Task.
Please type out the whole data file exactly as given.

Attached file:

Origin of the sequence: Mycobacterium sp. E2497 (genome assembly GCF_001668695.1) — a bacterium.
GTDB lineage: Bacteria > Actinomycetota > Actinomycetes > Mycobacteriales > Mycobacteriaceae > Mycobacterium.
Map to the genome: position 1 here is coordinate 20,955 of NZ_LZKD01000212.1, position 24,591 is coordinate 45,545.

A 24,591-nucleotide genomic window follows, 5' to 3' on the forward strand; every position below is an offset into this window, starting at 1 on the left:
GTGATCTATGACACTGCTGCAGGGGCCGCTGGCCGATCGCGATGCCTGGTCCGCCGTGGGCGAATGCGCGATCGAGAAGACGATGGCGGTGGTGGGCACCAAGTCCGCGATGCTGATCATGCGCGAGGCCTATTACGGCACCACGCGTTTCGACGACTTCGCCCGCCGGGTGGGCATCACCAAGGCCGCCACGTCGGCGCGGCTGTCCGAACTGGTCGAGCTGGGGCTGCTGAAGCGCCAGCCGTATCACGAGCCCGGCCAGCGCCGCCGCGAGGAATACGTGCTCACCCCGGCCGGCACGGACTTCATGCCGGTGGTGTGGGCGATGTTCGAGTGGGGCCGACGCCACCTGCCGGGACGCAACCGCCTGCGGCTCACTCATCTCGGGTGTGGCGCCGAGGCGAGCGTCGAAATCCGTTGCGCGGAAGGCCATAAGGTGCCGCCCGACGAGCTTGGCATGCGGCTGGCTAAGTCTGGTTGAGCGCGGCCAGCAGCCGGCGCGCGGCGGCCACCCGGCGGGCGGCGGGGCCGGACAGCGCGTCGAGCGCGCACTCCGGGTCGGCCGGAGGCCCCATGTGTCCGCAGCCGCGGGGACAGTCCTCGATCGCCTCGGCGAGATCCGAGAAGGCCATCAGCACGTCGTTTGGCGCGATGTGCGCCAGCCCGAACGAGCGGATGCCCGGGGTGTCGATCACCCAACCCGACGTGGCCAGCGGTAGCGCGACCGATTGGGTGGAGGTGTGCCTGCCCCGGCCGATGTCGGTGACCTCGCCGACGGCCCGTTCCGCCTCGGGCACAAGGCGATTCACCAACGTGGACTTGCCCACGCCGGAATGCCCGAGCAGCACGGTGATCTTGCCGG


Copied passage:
Origin of the sequence: Mycobacterium sp. E2497 (genome assembly GCF_001668695.1) — a bacterium.
GTDB lineage: Bacteria > Actinomycetota > Actinomycetes > Mycobacteriales > Mycobacteriaceae > Mycobacterium.
Map to the genome: position 1 here is coordinate 20,955 of NZ_LZKD01000212.1, position 24,591 is coordinate 45,545.

A 24,591-nucleotide genomic window follows, 5' to 3' on the forward strand; every position below is an offset into this window, starting at 1 on the left:
GTGATCTATGACACTGCTGCAGGGGCCGCTGGCCGATCGCGATGCCTGGTCCGCCGTGGGCGAATGCGCGATCGAGAAGACGATGGCGGTGGTGGGCACCAAGTCCGCGATGCTGATCATGCGCGAGGCCTATTACGGCACCACGCGTTTCGACGACTTCGCCCGCCGGGTGGGCATCACCAAGGCCGCCACGTCGGCGCGGCTGTCCGAACTGGTCGAGCTGGGGCTGCTGAAGCGCCAGCCGTATCACGAGCCCGGCCAGCGCCGCCGCGAGGAATACGTGCTCACCCCGGCCGGCACGGACTTCATGCCGGTGGTGTGGGCGATGTTCGAGTGGGGCCGACGCCACCTGCCGGGACGCAACCGCCTGCGGCTCACTCATCTCGGGTGTGGCGCCGAGGCGAGCGTCGAAATCCGTTGCGCGGAAGGCCATAAGGTGCCGCCCGACGAGCTTGGCATGCGGCTGGCTAAGTCTGGTTGAGCGCGGCCAGCAGCCGGCGCGCGGCGGCCACCCGGCGGGCGGCGGGGCCGGACAGCGCGTCGAGCGCGCACTCCGGGTCGGCCGGAGGCCCCATGTGTCCGCAGCCGCGGGGACAGTCCTCGATCGCCTCGGCGAGATCCGAGAAGGCCATCAGCACGTCGTTTGGCGCGATGTGCGCCAGCCCGAACGAGCGGATGCCCGGGGTGTCGATCACCCAACCCGACGTGGCCAGCGGTAGCGCGACCGATTGGGTGGAGGTGTGCCTGCCCCGGCCGATGTCGGTGACCTCGCCGACGGCCCGTTCCGCCTCGGGCACAAGGCGATTCACCAACGTGGACTTGCCCACGCCGGAATGCCCGAGCAGCACGGTGATCTTGCCGG